I went out for a business meeting last week. Yes; that’s right. I went OUT for a business meeting last week; and boy did it feel good! The event took place in the coffee shop (outdoors) of a local garden centre; it was about an hour long, two cups of hot chocolate and a 15 minute drive there and back.
It sounds pretty routine, even hum-drum, but it was a truly seismic event, as the first time I’ve been to a business ‘meeting’ in 15 months without opening my laptop, clicking the link and then taking off ‘mute’. It was truly liberating to go out to work… but then my thoughts turned, naturally, to the petrol cost and consumption, the energy output of the coffee shop etc, etc… and I resolved that the remote way of working, to which we have all become used to and generally comfortable with, must be good for the planet.
Well it is, but that’s not the end of the story. UK companies have already realised just how big a chunk of their carbon footprint is made up of home working. Investment business Standard Life Aberdeen is already onto it, having reported that 55 per cent of their emissions come from their remote working employees, and now they are asking staff to monitor their carbon footprints to help the company meet its ambitious reduction targets, and build on the advantages which working from home bring.
When the United Nations produced its Development Programme back in 2015, adopted by 193 countries, it proposed 17 Goals, two of which are greatly assisted by the rapid growth in home working, which was not anticipated at the time.
Ensure access to affordable, reliable, sustainable ad modern energy for all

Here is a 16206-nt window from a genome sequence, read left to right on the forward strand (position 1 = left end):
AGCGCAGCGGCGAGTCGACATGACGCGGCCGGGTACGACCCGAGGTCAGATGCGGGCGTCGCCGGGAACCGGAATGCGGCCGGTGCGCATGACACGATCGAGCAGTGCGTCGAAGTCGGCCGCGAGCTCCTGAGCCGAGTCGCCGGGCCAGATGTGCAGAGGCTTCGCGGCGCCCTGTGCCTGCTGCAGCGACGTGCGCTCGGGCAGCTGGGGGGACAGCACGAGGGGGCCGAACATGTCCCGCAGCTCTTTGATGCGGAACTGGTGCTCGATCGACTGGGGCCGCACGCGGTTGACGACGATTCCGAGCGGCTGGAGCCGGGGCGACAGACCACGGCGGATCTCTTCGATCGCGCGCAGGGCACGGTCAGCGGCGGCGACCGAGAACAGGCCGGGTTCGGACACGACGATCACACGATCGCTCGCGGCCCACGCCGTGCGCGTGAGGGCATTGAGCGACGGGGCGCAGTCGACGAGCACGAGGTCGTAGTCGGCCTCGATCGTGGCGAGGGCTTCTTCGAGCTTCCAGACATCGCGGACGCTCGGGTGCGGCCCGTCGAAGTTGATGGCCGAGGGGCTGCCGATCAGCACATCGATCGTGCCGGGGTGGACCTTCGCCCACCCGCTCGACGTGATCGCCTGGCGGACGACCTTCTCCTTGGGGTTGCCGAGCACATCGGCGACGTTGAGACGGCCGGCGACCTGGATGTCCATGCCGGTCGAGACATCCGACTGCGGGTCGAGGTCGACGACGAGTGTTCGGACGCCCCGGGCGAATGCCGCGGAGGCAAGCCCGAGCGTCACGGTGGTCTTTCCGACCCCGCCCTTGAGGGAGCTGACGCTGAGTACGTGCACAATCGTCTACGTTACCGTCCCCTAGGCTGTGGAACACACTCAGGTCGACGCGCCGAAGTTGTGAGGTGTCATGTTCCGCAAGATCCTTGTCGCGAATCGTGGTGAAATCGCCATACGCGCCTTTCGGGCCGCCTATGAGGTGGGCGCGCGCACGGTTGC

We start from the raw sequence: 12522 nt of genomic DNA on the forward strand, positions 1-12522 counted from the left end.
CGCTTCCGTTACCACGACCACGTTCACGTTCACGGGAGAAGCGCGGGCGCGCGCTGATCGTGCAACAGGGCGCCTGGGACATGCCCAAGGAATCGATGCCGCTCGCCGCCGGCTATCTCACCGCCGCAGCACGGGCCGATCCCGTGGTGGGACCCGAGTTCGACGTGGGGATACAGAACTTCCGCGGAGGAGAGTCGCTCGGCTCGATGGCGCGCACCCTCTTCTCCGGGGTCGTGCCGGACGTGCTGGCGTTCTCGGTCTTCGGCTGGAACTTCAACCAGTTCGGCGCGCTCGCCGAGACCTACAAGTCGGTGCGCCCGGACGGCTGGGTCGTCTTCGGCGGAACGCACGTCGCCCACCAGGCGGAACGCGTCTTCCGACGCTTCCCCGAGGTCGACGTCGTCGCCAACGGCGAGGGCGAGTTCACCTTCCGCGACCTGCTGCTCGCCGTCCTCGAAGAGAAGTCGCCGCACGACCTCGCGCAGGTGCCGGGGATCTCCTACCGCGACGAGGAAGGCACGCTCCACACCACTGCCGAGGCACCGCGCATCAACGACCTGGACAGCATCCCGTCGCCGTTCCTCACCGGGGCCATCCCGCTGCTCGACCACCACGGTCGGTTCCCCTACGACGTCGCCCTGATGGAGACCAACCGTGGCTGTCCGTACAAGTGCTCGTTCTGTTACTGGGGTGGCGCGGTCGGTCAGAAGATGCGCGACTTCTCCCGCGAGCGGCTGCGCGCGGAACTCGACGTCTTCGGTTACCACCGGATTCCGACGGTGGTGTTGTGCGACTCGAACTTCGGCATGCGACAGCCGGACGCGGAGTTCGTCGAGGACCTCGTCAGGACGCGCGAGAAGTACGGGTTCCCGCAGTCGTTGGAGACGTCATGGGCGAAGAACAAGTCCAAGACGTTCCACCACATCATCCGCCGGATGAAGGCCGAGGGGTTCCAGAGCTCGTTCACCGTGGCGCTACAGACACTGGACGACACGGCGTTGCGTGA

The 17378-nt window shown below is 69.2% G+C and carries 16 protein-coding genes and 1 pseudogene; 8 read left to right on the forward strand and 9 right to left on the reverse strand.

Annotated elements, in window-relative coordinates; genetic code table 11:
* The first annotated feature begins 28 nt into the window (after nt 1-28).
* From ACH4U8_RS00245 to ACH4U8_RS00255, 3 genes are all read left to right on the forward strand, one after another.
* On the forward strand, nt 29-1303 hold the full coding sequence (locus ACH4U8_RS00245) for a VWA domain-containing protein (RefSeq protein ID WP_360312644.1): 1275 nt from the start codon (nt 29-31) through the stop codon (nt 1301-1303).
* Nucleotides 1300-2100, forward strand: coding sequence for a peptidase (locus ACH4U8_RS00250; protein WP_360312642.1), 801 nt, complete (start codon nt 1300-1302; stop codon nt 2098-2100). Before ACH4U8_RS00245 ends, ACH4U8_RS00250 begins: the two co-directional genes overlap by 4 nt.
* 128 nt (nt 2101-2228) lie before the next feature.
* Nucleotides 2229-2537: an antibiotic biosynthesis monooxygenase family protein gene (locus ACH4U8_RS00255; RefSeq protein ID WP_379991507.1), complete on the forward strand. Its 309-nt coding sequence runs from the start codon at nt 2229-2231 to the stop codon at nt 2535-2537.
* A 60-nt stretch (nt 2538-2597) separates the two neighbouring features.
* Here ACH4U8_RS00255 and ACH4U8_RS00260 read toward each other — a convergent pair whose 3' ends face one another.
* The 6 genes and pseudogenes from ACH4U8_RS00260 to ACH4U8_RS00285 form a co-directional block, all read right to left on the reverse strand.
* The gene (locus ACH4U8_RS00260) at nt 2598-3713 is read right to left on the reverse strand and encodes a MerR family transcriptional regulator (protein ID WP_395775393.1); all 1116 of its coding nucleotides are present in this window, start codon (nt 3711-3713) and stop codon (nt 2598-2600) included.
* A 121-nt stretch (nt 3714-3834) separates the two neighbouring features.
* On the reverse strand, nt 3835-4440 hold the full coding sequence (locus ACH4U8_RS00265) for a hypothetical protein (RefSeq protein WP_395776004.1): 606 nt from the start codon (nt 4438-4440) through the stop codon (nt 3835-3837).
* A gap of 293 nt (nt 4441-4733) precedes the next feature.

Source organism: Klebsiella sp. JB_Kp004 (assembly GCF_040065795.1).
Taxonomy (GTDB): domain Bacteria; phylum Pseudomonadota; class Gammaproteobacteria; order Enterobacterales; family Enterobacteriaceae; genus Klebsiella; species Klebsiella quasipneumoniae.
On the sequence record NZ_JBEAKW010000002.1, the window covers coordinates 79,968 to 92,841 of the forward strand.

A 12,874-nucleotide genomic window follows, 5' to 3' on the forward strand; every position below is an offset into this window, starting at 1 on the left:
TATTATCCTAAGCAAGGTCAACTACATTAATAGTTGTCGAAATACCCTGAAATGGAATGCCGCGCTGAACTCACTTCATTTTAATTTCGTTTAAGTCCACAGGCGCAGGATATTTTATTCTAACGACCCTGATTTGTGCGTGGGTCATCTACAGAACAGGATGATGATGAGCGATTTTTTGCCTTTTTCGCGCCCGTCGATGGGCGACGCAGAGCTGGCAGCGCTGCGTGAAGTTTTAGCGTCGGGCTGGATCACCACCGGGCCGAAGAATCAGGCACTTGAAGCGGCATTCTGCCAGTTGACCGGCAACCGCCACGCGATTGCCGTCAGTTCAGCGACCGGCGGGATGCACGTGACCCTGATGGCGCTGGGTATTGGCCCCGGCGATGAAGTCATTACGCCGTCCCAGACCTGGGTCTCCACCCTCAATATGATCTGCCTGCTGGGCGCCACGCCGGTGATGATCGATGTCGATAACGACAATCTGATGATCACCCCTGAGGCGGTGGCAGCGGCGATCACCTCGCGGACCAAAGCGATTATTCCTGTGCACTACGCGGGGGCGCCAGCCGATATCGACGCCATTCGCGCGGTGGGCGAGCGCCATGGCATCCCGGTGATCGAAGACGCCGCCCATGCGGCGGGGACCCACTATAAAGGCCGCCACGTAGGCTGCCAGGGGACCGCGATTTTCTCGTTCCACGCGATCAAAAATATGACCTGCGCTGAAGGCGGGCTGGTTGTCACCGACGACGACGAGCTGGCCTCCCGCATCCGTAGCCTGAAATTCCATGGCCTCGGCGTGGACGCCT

This target aimed to double the global rate of improvement in energy efficiency, and working at home reduces the impact of commutes and can increase the efficiency of building energy. Employees are in control of their own heat and light usage and keep an eye on their own bills.
Take urgent action to combat climate change
By working at home as much as possible, not only do employees reduce the companies’ travel emissions, there is the added benefit that people can continue to work during adverse weather conditions, and so the well rehearsed radio message, during icy weather, which counsels us to ‘avoid travelling unless absolutely necessary’ makes more sense now.
Which is all good; but the explosion of remote offices and the likely shift to hybrid models of working has, rightly, turned the attention of Standard Life and others to the area where most of their footprint is generated. And while people who pay the bills will often have a close eye on their cost and consumption, it can’t always be the case when that priority fights for attention with the family or other householders!
But 55 per cent can’t be left unattended and there must be many cases where home energy efficiency lags behind the office; and so Standard Life is using anonymised data which aims to better understand its workers’ emissions. Employees are tracking their energy use through an app, which will measure their carbon footprint and help them to make positive changes.
Here in the UK we have a weather system which is designed to test our usage of energy. Remember lockdown 2020 when the biggest challenge was to stay inside and get some work done while our furloughed friends and family sparked up the barbeque? Well 12 months on we have just endured a May which was indistinguishable from February!
Home workers who usually retire the central heating after Easter, have been heating their offices for much of the day, even now as we approach June, so Standard Life has it right. We all need to be aware of our carbon footprint, not just as citizens but as workers too, and the first step is to measure what we use, understand the data and then make the most impactful changes.
We haven’t seen the end of coffee shop meetings, but the daily commute is fast becoming a chore of the past, and that sounds like a good balance to me.